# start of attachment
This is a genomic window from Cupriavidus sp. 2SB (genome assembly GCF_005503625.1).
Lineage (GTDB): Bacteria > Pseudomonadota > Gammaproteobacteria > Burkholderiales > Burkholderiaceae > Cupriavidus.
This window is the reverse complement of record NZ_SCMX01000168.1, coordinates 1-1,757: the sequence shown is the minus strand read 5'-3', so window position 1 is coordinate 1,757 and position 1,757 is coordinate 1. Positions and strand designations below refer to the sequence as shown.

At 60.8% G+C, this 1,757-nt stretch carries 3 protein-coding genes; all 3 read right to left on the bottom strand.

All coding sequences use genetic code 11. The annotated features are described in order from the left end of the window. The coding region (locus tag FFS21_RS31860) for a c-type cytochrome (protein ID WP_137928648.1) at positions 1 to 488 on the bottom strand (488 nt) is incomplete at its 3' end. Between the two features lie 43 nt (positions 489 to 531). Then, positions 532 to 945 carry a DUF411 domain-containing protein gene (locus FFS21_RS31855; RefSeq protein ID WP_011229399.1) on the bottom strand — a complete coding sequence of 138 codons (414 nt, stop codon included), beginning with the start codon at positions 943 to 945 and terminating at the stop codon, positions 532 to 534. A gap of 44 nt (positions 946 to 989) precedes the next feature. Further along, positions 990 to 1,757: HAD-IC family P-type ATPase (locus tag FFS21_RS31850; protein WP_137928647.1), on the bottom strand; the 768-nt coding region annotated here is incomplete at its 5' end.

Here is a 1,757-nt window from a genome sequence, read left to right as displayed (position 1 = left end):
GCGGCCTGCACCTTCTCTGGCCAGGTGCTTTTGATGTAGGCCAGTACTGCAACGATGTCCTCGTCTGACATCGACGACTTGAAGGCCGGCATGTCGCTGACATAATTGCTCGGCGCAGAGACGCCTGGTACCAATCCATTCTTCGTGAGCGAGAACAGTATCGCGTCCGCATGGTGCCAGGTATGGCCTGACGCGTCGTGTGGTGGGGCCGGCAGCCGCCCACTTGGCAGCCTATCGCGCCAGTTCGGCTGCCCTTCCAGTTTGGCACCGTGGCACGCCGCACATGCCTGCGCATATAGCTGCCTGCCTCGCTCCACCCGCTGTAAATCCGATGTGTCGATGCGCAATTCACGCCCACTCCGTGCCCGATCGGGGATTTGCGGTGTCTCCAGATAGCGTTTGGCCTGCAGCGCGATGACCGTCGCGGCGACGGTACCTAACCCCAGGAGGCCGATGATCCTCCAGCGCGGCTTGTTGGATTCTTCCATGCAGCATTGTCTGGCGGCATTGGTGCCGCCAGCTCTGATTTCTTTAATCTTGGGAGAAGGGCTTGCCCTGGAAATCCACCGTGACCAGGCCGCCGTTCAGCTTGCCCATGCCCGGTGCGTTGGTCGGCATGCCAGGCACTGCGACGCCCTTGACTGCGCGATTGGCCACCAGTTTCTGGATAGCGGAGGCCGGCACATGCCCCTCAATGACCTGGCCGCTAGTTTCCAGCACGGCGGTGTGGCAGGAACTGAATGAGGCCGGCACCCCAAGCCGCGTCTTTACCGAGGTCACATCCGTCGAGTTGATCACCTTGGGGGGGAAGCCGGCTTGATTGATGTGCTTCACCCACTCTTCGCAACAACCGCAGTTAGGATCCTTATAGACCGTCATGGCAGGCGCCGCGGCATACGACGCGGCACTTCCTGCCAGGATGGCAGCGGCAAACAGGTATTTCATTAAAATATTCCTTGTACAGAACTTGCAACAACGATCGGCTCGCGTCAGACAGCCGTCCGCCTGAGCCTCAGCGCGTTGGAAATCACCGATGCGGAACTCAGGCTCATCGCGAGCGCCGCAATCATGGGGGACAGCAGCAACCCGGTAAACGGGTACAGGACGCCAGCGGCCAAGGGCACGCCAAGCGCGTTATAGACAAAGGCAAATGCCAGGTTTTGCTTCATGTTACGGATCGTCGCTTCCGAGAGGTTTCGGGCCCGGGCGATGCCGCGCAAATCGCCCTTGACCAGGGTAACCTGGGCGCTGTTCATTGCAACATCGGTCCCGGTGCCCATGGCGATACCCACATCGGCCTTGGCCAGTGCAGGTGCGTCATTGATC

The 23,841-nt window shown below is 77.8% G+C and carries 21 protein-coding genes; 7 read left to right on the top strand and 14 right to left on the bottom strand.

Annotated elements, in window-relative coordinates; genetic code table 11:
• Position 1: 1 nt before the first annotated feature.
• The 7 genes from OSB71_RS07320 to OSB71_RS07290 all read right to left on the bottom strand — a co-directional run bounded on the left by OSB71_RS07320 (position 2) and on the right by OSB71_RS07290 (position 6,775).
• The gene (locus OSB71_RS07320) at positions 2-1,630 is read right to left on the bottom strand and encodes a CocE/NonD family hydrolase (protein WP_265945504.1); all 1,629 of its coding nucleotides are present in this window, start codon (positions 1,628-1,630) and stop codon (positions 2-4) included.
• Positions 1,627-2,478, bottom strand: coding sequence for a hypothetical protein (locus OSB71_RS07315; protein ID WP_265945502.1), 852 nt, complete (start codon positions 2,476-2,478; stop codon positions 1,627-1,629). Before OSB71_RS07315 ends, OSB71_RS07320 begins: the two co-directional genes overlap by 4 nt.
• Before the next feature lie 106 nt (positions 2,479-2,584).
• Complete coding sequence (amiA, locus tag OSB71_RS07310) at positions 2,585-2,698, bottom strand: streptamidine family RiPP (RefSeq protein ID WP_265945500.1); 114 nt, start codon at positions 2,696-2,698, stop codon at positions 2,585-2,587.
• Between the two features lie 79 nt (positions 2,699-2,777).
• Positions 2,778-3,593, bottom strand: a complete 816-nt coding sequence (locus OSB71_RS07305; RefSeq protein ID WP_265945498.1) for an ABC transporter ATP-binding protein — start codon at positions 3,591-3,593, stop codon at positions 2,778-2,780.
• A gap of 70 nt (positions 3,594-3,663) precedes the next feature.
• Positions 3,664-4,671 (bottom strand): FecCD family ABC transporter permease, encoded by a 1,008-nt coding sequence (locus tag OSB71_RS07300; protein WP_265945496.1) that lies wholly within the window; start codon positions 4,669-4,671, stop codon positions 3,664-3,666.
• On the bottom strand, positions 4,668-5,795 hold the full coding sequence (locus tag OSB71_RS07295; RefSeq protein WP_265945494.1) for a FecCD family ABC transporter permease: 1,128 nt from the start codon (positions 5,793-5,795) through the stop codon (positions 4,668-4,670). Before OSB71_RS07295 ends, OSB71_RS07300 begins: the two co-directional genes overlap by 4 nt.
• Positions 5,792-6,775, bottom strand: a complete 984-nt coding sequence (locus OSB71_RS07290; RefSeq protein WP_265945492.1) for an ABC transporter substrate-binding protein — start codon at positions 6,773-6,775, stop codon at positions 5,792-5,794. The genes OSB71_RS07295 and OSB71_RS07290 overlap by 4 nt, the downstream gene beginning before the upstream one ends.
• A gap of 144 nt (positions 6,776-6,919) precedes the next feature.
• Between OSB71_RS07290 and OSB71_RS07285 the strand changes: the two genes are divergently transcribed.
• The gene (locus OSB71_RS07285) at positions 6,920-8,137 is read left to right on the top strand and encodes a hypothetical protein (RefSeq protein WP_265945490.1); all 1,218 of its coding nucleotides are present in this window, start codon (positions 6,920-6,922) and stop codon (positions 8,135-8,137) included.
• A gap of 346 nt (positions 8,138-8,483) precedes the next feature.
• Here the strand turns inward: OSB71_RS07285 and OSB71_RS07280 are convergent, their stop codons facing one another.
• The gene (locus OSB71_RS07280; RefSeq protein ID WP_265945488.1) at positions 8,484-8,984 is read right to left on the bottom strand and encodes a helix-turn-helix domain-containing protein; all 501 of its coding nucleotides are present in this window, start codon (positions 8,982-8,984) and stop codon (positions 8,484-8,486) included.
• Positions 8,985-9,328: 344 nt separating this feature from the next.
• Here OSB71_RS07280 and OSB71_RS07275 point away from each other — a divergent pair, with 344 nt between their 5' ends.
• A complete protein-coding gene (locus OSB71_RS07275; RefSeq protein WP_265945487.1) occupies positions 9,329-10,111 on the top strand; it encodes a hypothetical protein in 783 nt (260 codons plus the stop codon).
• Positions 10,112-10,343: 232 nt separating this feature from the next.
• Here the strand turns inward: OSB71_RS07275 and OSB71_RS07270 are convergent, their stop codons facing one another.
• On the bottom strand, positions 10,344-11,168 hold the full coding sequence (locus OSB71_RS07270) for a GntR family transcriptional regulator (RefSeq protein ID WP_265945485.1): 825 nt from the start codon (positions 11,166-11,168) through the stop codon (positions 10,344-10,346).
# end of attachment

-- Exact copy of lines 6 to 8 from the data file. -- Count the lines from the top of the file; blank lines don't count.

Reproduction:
Here is a 1,757-nt window from a genome sequence, read left to right as displayed (position 1 = left end):
GCGGCCTGCACCTTCTCTGGCCAGGTGCTTTTGATGTAGGCCAGTACTGCAACGATGTCCTCGTCTGACATCGACGACTTGAAGGCCGGCATGTCGCTGACATAATTGCTCGGCGCAGAGACGCCTGGTACCAATCCATTCTTCGTGAGCGAGAACAGTATCGCGTCCGCATGGTGCCAGGTATGGCCTGACGCGTCGTGTGGTGGGGCCGGCAGCCGCCCACTTGGCAGCCTATCGCGCCAGTTCGGCTGCCCTTCCAGTTTGGCACCGTGGCACGCCGCACATGCCTGCGCATATAGCTGCCTGCCTCGCTCCACCCGCTGTAAATCCGATGTGTCGATGCGCAATTCACGCCCACTCCGTGCCCGATCGGGGATTTGCGGTGTCTCCAGATAGCGTTTGGCCTGCAGCGCGATGACCGTCGCGGCGACGGTACCTAACCCCAGGAGGCCGATGATCCTCCAGCGCGGCTTGTTGGATTCTTCCATGCAGCATTGTCTGGCGGCATTGGTGCCGCCAGCTCTGATTTCTTTAATCTTGGGAGAAGGGCTTGCCCTGGAAATCCACCGTGACCAGGCCGCCGTTCAGCTTGCCCATGCCCGGTGCGTTGGTCGGCATGCCAGGCACTGCGACGCCCTTGACTGCGCGATTGGCCACCAGTTTCTGGATAGCGGAGGCCGGCACATGCCCCTCAATGACCTGGCCGCTAGTTTCCAGCACGGCGGTGTGGCAGGAACTGAATGAGGCCGGCACCCCAAGCCGCGTCTTTACCGAGGTCACATCCGTCGAGTTGATCACCTTGGGGGGGAAGCCGGCTTGATTGATGTGCTTCACCCACTCTTCGCAACAACCGCAGTTAGGATCCTTATAGACCGTCATGGCAGGCGCCGCGGCATACGACGCGGCACTTCCTGCCAGGATGGCAGCGGCAAACAGGTATTTCATTAAAATATTCCTTGTACAGAACTTGCAACAACGATCGGCTCGCGTCAGACAGCCGTCCGCCTGAGCCTCAGCGCGTTGGAAATCACCGATGCGGAACTCAGGCTCATCGCGAGCGCCGCAATCATGGGGGACAGCAGCAACCCGGTAAACGGGTACAGGACGCCAGCGGCCAAGGGCACGCCAAGCGCGTTATAGACAAAGGCAAATGCCAGGTTTTGCTTCATGTTACGGATCGTCGCTTCCGAGAGGTTTCGGGCCCGGGCGATGCCGCGCAAATCGCCCTTGACCAGGGTAACCTGGGCGCTGTTCATTGCAACATCGGTCCCGGTGCCCATGGCGATACCCACATCGGCCTTGGCCAGTGCAGGTGCGTCATTGATC

The 23,841-nt window shown below is 77.8% G+C and carries 21 protein-coding genes; 7 read left to right on the top strand and 14 right to left on the bottom strand.